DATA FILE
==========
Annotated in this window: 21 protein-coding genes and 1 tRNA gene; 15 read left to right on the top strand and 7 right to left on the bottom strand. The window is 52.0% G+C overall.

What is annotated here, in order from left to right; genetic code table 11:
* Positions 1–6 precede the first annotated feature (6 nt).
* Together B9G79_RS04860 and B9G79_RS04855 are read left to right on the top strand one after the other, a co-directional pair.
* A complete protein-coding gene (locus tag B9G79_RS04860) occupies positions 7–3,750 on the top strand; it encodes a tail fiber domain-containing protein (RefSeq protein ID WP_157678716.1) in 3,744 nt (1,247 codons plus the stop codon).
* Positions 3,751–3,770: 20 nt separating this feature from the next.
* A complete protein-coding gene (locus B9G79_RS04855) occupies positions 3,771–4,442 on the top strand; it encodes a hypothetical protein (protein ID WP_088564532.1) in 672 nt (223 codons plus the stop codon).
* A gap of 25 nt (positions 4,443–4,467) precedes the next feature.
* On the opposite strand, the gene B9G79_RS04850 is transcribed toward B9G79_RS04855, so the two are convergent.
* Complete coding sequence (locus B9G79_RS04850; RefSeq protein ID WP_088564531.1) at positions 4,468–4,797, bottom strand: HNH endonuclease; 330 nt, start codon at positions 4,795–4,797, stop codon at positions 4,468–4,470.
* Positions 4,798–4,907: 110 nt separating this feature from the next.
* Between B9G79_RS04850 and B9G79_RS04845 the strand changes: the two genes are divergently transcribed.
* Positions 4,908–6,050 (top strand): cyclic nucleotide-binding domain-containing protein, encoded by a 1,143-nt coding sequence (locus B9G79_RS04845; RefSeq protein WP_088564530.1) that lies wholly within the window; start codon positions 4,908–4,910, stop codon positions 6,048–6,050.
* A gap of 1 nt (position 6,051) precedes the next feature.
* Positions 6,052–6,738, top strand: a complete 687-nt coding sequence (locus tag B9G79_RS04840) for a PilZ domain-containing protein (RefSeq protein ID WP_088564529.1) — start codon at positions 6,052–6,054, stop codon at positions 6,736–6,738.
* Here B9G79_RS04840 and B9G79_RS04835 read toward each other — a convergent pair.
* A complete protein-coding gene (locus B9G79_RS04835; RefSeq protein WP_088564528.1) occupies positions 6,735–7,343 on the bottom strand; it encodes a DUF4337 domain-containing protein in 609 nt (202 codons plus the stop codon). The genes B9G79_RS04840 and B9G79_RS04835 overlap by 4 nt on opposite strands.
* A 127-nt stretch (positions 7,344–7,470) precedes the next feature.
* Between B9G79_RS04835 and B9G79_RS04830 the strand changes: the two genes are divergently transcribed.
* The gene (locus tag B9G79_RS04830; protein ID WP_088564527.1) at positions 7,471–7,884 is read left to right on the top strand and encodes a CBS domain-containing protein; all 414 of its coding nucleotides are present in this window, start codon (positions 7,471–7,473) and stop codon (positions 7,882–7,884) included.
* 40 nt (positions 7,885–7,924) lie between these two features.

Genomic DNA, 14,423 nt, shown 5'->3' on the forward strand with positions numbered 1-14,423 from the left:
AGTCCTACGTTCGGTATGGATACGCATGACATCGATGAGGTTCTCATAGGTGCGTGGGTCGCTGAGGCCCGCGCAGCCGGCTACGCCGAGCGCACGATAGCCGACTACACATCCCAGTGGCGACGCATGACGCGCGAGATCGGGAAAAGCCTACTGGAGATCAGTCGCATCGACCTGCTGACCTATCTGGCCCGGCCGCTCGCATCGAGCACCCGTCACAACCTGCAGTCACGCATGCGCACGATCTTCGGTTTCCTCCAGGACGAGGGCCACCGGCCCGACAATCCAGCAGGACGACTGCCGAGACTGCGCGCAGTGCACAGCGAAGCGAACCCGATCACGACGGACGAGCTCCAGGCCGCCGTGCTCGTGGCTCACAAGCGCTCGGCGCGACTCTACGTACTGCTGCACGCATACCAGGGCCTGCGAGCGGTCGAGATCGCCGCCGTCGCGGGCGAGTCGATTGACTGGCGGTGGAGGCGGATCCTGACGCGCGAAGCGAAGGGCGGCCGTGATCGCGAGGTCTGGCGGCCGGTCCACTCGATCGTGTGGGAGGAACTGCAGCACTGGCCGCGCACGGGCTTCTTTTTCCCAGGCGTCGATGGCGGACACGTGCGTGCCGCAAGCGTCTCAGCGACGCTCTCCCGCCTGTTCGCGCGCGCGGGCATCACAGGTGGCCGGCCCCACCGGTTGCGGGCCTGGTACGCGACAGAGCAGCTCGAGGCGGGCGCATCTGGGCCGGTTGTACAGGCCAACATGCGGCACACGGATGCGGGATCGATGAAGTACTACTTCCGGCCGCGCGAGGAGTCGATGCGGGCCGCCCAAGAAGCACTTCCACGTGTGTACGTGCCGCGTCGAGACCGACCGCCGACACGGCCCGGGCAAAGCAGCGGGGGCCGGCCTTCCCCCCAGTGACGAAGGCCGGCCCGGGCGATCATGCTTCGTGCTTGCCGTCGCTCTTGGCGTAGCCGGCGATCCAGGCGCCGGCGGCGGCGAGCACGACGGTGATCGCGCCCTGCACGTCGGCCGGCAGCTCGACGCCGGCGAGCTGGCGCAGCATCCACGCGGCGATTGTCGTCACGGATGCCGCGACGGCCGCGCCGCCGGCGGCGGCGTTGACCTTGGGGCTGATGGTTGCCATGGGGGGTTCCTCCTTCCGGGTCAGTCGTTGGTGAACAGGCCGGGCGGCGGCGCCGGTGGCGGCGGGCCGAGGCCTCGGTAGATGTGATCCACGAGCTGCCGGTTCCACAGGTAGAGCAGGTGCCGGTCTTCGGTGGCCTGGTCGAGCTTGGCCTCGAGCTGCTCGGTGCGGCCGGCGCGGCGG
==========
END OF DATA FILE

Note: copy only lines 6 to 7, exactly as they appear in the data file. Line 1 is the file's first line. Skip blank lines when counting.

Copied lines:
* Positions 3,751–3,770: 20 nt separating this feature from the next.
* A complete protein-coding gene (locus B9G79_RS04855) occupies positions 3,771–4,442 on the top strand; it encodes a hypothetical protein (protein ID WP_088564532.1) in 672 nt (223 codons plus the stop codon).